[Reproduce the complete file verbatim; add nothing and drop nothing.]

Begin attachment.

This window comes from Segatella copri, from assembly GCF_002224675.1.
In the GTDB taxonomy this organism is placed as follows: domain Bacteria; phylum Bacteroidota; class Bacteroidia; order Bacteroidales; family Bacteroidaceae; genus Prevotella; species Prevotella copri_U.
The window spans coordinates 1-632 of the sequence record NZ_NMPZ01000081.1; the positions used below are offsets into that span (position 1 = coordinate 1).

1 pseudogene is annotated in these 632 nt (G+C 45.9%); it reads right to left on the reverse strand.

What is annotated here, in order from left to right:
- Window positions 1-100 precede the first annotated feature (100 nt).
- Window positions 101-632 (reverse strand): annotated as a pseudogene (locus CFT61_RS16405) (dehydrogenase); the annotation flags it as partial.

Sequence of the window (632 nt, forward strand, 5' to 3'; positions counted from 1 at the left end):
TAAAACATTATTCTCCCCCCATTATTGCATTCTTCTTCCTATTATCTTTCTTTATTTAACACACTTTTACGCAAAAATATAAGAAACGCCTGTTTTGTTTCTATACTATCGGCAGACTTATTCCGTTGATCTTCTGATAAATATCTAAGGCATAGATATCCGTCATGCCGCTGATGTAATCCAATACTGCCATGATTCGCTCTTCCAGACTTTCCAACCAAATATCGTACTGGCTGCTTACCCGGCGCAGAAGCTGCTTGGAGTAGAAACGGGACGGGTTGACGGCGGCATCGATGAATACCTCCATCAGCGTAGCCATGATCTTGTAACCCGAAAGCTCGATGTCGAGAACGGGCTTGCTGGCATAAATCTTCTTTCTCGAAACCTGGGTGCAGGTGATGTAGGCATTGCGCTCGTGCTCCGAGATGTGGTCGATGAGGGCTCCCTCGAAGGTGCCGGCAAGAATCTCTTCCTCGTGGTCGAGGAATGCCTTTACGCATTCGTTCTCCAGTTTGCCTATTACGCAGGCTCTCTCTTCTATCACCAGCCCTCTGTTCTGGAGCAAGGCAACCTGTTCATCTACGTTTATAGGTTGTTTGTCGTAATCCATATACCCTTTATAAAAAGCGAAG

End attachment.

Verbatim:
This window comes from Segatella copri, from assembly GCF_002224675.1.
In the GTDB taxonomy this organism is placed as follows: domain Bacteria; phylum Bacteroidota; class Bacteroidia; order Bacteroidales; family Bacteroidaceae; genus Prevotella; species Prevotella copri_U.
The window spans coordinates 1-632 of the sequence record NZ_NMPZ01000081.1; the positions used below are offsets into that span (position 1 = coordinate 1).

1 pseudogene is annotated in these 632 nt (G+C 45.9%); it reads right to left on the reverse strand.

What is annotated here, in order from left to right:
- Window positions 1-100 precede the first annotated feature (100 nt).
- Window positions 101-632 (reverse strand): annotated as a pseudogene (locus CFT61_RS16405) (dehydrogenase); the annotation flags it as partial.

Sequence of the window (632 nt, forward strand, 5' to 3'; positions counted from 1 at the left end):
TAAAACATTATTCTCCCCCCATTATTGCATTCTTCTTCCTATTATCTTTCTTTATTTAACACACTTTTACGCAAAAATATAAGAAACGCCTGTTTTGTTTCTATACTATCGGCAGACTTATTCCGTTGATCTTCTGATAAATATCTAAGGCATAGATATCCGTCATGCCGCTGATGTAATCCAATACTGCCATGATTCGCTCTTCCAGACTTTCCAACCAAATATCGTACTGGCTGCTTACCCGGCGCAGAAGCTGCTTGGAGTAGAAACGGGACGGGTTGACGGCGGCATCGATGAATACCTCCATCAGCGTAGCCATGATCTTGTAACCCGAAAGCTCGATGTCGAGAACGGGCTTGCTGGCATAAATCTTCTTTCTCGAAACCTGGGTGCAGGTGATGTAGGCATTGCGCTCGTGCTCCGAGATGTGGTCGATGAGGGCTCCCTCGAAGGTGCCGGCAAGAATCTCTTCCTCGTGGTCGAGGAATGCCTTTACGCATTCGTTCTCCAGTTTGCCTATTACGCAGGCTCTCTCTTCTATCACCAGCCCTCTGTTCTGGAGCAAGGCAACCTGTTCATCTACGTTTATAGGTTGTTTGTCGTAATCCATATACCCTTTATAAAAAGCGAAG